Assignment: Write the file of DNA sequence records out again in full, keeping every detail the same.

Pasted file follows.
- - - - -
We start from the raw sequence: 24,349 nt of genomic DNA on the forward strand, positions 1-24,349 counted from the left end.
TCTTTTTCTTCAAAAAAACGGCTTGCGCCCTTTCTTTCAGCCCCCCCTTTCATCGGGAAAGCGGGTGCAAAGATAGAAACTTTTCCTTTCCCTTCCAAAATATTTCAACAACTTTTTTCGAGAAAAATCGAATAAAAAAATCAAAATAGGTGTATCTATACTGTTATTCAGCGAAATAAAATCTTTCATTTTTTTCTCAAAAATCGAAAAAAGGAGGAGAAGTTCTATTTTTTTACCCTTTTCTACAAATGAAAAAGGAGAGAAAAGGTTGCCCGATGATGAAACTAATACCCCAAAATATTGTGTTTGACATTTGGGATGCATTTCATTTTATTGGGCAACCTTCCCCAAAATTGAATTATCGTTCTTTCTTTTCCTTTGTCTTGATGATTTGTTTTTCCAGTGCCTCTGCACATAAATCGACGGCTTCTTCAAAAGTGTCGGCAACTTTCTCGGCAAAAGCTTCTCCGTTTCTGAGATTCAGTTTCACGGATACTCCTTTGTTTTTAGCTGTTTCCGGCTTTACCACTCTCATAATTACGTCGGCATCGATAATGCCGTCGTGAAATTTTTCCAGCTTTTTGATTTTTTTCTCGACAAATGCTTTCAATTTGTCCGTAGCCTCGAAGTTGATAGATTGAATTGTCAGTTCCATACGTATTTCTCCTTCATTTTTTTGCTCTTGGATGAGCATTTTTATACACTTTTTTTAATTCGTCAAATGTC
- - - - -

We start from the raw sequence: 24,349 nt of genomic DNA on the forward strand, positions 1-24,349 counted from the left end.
TCTTTTTCTTCAAAAAAACGGCTTGCGCCCTTTCTTTCAGCCCCCCCTTTCATCGGGAAAGCGGGTGCAAAGATAGAAACTTTTCCTTTCCCTTCCAAAATATTTCAACAACTTTTTTCGAGAAAAATCGAATAAAAAAATCAAAATAGGTGTATCTATACTGTTATTCAGCGAAATAAAATCTTTCATTTTTTTCTCAAAAATCGAAAAAAGGAGGAGAAGTTCTATTTTTTTACCCTTTTCTACAAATGAAAAAGGAGAGAAAAGGTTGCCCGATGATGAAACTAATACCCCAAAATATTGTGTTTGACATTTGGGATGCATTTCATTTTATTGGGCAACCTTCCCCAAAATTGAATTATCGTTCTTTCTTTTCCTTTGTCTTGATGATTTGTTTTTCCAGTGCCTCTGCACATAAATCGACGGCTTCTTCAAAAGTGTCGGCAACTTTCTCGGCAAAAGCTTCTCCGTTTCTGAGATTCAGTTTCACGGATACTCCTTTGTTTTTAGCTGTTTCCGGCTTTACCACTCTCATAATTACGTCGGCATCGATAATGCCGTCGTGAAATTTTTCCAGCTTTTTGATTTTTTTCTCGACAAATGCTTTCAATTTGTCCGTAGCCTCGAAGTTGATAGATTGAATTGTCAGTTCCATACGTATTTCTCCTTCATTTTTTTGCTCTTGGATGAGCATTTTTATACACTTTTTTTAATTCGTCAAATGTC